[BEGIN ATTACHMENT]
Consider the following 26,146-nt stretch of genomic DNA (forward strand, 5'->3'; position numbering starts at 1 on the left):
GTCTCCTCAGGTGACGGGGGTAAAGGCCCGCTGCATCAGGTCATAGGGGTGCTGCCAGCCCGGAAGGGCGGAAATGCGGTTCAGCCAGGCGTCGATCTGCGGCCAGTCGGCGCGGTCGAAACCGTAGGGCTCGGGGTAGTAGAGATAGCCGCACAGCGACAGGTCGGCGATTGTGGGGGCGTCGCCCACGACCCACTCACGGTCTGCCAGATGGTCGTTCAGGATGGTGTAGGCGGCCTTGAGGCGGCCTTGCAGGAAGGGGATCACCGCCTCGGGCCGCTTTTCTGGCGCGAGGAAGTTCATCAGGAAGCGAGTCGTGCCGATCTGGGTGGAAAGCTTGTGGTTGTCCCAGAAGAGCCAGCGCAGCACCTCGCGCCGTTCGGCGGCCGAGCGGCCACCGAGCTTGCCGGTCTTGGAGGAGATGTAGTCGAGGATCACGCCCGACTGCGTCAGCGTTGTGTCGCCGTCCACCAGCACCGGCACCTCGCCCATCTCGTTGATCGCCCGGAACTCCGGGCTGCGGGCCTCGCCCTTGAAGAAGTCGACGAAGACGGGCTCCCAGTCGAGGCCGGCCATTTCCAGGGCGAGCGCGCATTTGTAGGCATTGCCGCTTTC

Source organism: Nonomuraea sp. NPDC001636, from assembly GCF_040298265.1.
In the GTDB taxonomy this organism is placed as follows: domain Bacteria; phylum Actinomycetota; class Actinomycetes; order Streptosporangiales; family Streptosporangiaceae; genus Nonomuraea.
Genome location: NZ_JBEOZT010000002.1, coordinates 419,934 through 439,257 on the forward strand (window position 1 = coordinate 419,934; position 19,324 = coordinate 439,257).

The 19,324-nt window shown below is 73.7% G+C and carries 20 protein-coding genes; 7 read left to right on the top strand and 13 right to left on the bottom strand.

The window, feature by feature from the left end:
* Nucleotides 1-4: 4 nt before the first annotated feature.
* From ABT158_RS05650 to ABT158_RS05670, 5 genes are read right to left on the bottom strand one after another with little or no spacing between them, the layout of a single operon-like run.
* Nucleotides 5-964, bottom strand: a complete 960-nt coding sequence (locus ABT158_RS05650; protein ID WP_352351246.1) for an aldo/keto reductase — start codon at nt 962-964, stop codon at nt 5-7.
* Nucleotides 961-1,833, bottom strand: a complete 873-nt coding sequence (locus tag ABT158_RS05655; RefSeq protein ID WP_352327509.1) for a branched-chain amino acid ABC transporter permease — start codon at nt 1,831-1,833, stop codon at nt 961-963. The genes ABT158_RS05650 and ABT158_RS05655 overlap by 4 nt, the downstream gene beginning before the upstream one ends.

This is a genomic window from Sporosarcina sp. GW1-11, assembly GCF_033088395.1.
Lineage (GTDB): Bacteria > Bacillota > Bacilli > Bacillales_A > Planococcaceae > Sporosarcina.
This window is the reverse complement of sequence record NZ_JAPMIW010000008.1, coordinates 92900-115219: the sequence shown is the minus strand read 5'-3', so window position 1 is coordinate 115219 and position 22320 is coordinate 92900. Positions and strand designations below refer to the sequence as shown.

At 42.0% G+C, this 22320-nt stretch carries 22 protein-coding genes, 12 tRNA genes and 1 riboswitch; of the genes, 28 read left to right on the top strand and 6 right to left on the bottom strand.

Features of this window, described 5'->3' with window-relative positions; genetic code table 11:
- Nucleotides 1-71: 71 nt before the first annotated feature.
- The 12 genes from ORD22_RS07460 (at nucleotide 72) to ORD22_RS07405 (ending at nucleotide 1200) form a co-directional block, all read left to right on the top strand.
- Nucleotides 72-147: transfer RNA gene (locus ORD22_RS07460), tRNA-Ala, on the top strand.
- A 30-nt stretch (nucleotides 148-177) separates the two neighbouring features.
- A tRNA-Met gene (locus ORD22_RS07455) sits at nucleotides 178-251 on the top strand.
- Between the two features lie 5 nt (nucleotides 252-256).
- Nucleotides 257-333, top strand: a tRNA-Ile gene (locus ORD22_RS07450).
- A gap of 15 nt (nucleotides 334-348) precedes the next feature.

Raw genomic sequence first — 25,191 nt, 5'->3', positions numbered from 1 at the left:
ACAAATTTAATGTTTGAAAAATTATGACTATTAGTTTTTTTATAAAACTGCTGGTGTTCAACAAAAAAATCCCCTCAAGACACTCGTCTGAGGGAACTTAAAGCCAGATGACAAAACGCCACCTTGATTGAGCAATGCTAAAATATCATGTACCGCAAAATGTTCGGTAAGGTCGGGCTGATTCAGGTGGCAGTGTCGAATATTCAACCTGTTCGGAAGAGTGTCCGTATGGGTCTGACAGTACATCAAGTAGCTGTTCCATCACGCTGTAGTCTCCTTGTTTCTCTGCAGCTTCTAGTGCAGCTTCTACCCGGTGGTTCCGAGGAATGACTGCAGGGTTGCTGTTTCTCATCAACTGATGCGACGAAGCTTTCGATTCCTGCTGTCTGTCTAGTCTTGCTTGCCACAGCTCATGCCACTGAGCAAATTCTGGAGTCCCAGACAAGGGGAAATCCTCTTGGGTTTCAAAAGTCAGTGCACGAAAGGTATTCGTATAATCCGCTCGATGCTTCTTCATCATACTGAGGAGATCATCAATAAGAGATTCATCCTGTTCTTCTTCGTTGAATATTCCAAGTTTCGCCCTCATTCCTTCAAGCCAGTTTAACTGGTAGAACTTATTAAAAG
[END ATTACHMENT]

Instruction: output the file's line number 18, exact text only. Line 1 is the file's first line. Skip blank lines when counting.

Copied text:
- The 12 genes from ORD22_RS07460 (at nucleotide 72) to ORD22_RS07405 (ending at nucleotide 1200) form a co-directional block, all read left to right on the top strand.